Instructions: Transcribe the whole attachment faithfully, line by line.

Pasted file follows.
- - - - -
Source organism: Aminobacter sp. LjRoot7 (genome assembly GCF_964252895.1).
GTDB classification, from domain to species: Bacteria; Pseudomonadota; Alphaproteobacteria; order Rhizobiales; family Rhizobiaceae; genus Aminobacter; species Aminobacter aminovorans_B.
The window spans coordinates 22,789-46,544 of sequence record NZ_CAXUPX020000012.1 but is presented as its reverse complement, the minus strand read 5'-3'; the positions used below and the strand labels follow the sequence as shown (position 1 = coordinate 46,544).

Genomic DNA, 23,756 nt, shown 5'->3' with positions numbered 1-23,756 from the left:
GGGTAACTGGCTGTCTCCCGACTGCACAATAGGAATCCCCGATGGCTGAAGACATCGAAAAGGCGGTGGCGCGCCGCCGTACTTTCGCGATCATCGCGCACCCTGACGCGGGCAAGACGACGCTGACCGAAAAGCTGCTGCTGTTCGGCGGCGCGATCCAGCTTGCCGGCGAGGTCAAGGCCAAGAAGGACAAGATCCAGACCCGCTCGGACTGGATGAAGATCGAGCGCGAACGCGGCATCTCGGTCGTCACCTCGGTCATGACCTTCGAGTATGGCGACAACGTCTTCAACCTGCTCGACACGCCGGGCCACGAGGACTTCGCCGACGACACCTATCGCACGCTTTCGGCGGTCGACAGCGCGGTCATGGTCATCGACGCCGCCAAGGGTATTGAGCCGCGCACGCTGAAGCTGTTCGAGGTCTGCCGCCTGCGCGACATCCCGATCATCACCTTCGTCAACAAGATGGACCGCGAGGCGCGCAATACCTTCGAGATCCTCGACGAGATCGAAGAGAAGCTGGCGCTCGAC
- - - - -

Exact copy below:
Source organism: Aminobacter sp. LjRoot7 (genome assembly GCF_964252895.1).
GTDB classification, from domain to species: Bacteria; Pseudomonadota; Alphaproteobacteria; order Rhizobiales; family Rhizobiaceae; genus Aminobacter; species Aminobacter aminovorans_B.
The window spans coordinates 22,789-46,544 of sequence record NZ_CAXUPX020000012.1 but is presented as its reverse complement, the minus strand read 5'-3'; the positions used below and the strand labels follow the sequence as shown (position 1 = coordinate 46,544).

Genomic DNA, 23,756 nt, shown 5'->3' with positions numbered 1-23,756 from the left:
GGGTAACTGGCTGTCTCCCGACTGCACAATAGGAATCCCCGATGGCTGAAGACATCGAAAAGGCGGTGGCGCGCCGCCGTACTTTCGCGATCATCGCGCACCCTGACGCGGGCAAGACGACGCTGACCGAAAAGCTGCTGCTGTTCGGCGGCGCGATCCAGCTTGCCGGCGAGGTCAAGGCCAAGAAGGACAAGATCCAGACCCGCTCGGACTGGATGAAGATCGAGCGCGAACGCGGCATCTCGGTCGTCACCTCGGTCATGACCTTCGAGTATGGCGACAACGTCTTCAACCTGCTCGACACGCCGGGCCACGAGGACTTCGCCGACGACACCTATCGCACGCTTTCGGCGGTCGACAGCGCGGTCATGGTCATCGACGCCGCCAAGGGTATTGAGCCGCGCACGCTGAAGCTGTTCGAGGTCTGCCGCCTGCGCGACATCCCGATCATCACCTTCGTCAACAAGATGGACCGCGAGGCGCGCAATACCTTCGAGATCCTCGACGAGATCGAAGAGAAGCTGGCGCTCGAC